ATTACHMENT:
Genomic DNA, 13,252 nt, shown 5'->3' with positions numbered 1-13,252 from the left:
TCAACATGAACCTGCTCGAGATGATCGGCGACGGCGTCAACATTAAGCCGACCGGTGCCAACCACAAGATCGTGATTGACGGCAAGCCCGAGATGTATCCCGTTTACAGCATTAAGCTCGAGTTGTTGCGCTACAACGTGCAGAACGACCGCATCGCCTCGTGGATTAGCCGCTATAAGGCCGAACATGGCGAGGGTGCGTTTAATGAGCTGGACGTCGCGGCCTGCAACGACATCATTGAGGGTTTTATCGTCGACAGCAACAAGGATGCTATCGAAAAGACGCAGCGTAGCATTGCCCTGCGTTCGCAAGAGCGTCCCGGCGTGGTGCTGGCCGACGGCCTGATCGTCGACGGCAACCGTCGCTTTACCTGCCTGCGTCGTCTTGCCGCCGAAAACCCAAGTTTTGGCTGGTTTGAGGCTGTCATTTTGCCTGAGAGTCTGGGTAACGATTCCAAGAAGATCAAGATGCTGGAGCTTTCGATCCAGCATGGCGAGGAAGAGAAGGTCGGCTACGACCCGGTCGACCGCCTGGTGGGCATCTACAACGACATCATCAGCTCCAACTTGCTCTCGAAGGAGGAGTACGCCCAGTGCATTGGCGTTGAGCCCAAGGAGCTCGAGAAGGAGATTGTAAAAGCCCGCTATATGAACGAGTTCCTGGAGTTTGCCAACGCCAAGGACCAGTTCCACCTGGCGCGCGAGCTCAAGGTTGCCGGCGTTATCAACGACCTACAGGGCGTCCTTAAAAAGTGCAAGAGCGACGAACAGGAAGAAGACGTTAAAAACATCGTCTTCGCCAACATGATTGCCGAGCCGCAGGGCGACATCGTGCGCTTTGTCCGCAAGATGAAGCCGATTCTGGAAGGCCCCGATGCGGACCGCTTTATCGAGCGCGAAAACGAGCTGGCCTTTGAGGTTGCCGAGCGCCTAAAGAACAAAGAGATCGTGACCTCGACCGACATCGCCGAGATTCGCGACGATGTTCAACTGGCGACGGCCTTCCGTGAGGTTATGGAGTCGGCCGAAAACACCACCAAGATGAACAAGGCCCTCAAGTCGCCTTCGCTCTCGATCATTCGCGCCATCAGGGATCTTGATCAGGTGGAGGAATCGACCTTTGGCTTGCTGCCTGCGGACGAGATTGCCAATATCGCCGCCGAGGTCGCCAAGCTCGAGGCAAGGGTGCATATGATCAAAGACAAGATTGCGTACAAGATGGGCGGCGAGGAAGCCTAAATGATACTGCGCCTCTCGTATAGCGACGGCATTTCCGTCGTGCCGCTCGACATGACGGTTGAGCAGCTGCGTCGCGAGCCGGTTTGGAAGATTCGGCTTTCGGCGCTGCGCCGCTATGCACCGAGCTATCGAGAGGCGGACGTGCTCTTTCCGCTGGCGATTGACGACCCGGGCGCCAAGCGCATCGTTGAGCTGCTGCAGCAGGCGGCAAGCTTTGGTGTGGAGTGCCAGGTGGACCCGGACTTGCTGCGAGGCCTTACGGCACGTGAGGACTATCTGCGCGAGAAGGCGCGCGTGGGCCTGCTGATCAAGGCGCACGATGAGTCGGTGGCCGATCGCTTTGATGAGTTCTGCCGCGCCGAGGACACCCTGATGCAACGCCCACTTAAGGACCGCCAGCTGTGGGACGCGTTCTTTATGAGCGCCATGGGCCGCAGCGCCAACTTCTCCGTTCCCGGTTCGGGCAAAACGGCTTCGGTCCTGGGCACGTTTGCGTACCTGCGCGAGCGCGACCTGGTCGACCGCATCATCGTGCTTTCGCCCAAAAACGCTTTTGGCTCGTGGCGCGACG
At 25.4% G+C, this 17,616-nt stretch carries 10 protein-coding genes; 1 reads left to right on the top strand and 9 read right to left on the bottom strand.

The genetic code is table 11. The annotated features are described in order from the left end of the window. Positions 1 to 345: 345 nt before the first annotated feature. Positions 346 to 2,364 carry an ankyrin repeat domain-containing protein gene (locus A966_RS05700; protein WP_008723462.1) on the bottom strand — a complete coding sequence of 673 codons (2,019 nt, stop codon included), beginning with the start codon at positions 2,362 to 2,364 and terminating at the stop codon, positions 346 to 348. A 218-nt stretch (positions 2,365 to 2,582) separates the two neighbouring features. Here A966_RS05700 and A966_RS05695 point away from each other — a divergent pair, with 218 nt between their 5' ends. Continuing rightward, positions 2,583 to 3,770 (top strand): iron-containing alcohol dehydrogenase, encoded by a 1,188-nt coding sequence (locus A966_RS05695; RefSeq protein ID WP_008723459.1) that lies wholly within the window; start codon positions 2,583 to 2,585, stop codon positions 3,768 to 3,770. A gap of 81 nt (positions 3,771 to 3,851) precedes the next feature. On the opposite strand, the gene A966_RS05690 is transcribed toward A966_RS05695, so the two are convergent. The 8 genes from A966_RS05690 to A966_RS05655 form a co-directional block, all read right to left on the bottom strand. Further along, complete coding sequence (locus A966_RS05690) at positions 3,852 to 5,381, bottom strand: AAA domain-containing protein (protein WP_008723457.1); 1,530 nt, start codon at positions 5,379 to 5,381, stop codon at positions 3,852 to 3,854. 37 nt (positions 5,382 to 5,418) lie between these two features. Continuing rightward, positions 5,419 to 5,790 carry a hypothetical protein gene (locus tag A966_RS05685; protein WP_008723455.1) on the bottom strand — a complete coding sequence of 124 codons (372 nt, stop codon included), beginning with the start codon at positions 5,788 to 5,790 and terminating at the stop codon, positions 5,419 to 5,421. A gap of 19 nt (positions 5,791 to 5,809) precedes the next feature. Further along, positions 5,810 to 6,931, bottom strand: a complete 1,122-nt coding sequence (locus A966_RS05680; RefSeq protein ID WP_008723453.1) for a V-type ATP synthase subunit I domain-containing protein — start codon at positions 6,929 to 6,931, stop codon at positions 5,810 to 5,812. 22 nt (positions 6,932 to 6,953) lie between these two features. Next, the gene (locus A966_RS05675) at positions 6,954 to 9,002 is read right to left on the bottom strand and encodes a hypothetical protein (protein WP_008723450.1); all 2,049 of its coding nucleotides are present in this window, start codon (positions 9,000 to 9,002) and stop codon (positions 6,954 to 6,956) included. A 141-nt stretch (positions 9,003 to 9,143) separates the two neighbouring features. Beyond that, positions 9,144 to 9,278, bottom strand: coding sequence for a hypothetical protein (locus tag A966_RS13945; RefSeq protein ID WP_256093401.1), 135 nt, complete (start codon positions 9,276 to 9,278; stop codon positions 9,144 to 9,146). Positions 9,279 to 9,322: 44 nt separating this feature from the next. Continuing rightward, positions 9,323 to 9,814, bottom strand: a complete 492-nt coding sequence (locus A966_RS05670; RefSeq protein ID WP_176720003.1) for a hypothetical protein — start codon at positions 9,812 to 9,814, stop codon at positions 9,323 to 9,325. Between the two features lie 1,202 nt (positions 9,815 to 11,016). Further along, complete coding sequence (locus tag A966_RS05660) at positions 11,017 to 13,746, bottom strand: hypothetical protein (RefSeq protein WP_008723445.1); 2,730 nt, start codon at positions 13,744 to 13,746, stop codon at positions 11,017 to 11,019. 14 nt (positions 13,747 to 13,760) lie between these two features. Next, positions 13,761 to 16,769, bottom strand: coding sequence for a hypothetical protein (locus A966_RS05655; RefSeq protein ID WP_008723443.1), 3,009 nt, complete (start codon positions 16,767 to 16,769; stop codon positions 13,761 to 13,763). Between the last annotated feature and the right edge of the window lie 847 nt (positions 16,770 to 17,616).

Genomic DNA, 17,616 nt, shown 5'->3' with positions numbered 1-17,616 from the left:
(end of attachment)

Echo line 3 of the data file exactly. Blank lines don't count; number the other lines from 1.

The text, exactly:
At 25.4% G+C, this 17,616-nt stretch carries 10 protein-coding genes; 1 reads left to right on the top strand and 9 read right to left on the bottom strand.